Pandemic Shows What PALTC Leaders Have Long Known: Telemedicine Improves Access to Care
AMDA leaders have long advocated for the widespread use of telemedicine in post-acute and long-term care (PALTC). In 2019, for example, they met with lawmakers on Capitol Hill to advocate for regulations and reimbursement to extend the use of telemedicine visits in this care setting based on medical necessity. Just months later, the COVID-19 pandemic hit—and everything changed. Now a new report in the August issue of JAMDA shares how COVID-19 put telemedicine front and center in PALTC and looks at the role this technology should play moving forward.
In Innovation Through Regulation: COVID-19 and the Evolving Utility of Telemedicine, authors Suzanne M. Gillespie, MD, RD, CMD, Steven M. Handler, MD, PhD, CMD, and Alex Bardakh, MPP, PLC, said, “PALTC clinicians and medical directors have believed for many years that their patients would benefit from telemedicine tools to increase access.” The pandemic, the authors noted, “highlighted the need to provide timely access to high-quality medical care, especially to nursing home residents with new or worsening respiratory symptoms.” In response, the Centers for Medicare & Medicaid Services (CMS) removed the once-a-month limitation for subsequent care visits and added initial visits to the list of Medicare reimbursable telehealth services. Essentially, the authors observed, “The agency suspended all face-to-face regulatory visit requirements and allowed them to be completed using telehealth tools.”
Looking ahead, the authors noted that, “Strategic action is needed to more permanently resolve the issues that may limit our progress.” They offered some recommendations to incorporate enhanced telemedicine in PALTC moving forward. These include:
- Allowing Medicare payments to PALTC clinicians for all skilled nursing facility CPT Evaluation & Management codes using telehealth
- Allowing medical necessity to dictate telemedicine visit frequency for subsequent care visits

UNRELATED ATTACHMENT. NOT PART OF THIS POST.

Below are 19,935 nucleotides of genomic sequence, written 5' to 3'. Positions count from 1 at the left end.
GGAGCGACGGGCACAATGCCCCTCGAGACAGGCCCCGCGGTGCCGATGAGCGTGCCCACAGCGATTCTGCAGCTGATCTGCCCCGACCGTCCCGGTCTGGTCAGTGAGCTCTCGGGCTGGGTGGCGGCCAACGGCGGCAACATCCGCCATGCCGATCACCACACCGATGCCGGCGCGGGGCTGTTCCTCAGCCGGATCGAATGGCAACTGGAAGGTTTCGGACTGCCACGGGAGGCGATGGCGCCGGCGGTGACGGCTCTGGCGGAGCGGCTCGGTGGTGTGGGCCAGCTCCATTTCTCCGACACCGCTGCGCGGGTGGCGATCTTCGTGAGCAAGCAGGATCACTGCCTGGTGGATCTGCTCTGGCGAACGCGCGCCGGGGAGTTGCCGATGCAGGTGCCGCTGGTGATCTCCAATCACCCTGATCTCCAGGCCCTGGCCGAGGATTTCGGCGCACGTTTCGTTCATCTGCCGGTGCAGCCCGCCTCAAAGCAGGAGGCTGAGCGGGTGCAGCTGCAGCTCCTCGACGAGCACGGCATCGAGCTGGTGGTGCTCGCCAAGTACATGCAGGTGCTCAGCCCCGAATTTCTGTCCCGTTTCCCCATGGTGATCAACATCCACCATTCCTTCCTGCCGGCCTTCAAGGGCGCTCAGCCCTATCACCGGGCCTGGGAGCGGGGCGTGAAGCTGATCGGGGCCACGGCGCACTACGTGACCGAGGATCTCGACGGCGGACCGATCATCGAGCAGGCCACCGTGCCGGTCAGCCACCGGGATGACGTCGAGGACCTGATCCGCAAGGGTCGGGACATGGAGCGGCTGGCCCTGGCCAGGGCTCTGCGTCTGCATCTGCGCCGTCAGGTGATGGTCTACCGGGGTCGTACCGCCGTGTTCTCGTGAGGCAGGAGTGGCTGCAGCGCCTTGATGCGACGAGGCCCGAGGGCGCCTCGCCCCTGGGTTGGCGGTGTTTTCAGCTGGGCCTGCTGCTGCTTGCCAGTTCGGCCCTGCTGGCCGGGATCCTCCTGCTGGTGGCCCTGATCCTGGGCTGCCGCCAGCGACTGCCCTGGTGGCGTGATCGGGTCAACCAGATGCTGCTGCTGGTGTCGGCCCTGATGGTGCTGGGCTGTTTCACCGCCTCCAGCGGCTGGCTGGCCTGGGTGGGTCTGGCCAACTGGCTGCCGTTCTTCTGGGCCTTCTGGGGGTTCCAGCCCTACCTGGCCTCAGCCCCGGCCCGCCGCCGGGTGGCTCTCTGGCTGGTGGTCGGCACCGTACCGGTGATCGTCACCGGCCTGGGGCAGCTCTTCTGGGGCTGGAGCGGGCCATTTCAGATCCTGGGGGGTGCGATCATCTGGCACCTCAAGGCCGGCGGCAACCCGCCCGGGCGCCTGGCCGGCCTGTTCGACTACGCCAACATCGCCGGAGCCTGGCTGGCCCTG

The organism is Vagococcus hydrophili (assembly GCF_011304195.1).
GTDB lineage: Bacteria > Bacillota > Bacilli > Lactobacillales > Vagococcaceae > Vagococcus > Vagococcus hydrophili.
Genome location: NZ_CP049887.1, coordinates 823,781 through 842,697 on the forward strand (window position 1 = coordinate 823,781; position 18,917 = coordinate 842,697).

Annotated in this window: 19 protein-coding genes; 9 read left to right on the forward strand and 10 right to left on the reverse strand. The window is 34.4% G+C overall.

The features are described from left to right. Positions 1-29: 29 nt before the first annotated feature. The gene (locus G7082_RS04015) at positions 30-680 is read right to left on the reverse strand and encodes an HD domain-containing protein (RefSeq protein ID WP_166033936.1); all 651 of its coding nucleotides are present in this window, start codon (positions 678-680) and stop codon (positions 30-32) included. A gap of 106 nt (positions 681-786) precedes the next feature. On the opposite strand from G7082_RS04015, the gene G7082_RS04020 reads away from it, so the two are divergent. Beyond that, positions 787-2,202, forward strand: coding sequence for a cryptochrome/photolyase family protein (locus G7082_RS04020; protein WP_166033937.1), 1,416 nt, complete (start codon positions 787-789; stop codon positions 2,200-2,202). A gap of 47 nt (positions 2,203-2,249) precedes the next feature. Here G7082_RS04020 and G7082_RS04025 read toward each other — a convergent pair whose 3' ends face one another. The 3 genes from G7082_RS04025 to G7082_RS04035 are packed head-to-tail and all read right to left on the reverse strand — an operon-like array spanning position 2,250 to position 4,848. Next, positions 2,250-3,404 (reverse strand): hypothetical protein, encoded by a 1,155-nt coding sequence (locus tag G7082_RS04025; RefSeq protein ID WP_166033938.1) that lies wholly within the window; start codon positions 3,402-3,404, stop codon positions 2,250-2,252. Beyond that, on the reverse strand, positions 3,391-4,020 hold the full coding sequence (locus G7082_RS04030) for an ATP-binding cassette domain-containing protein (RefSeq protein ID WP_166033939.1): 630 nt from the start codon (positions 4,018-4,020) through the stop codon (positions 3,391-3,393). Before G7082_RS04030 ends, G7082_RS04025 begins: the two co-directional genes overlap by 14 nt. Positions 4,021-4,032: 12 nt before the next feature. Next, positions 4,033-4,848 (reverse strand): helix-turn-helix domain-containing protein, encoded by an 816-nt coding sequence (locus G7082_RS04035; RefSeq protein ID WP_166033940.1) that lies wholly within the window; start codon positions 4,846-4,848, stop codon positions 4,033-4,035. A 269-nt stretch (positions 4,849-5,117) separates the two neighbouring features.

- Developing and assessing the impact of PALTC workforce competencies for both originating and distal site providers who use telemedicine tools on clinical outcomes
- Expanding billable telemedicine services for nursing home residents to include e-consultation and additional remote patient monitoring
“Now is the time to quantify the cost, quality, and value of these types of clinical services,” the authors concluded. “Hopefully, we will see 2020 as the turning point in our understanding of how to build effective, financially stable medical care models” that make the most of telemedicine to deliver the accurate, appropriate quality care.
JAMDA is the official journal of AMDA – The Society for Post-Acute and Long-Term Care Medicine. JAMDA publishes peer-reviewed articles including original studies, reviews, clinical experience articles, case reports, and more, on all topics more important to post-acute and long-term care medicine. Visit www.jamda.com for more information.
About AMDA – The Society for Post-Acute and Long-Term Care Medicine
AMDA – The Society for Post-Acute and Long-Term Care Medicine is the only medical specialty society representing the community of over 50,000 medical directors, physicians, nurse practitioners, physician assistants, and other practitioners working in the various post-acute and long-term care (PALTC) settings. Dedicated to defining and improving quality, we advance our mission through timely professional development, evidence-based clinical guidance, and tireless advocacy on behalf of members, patients, families, and staff. Visit www.paltc.org for more information.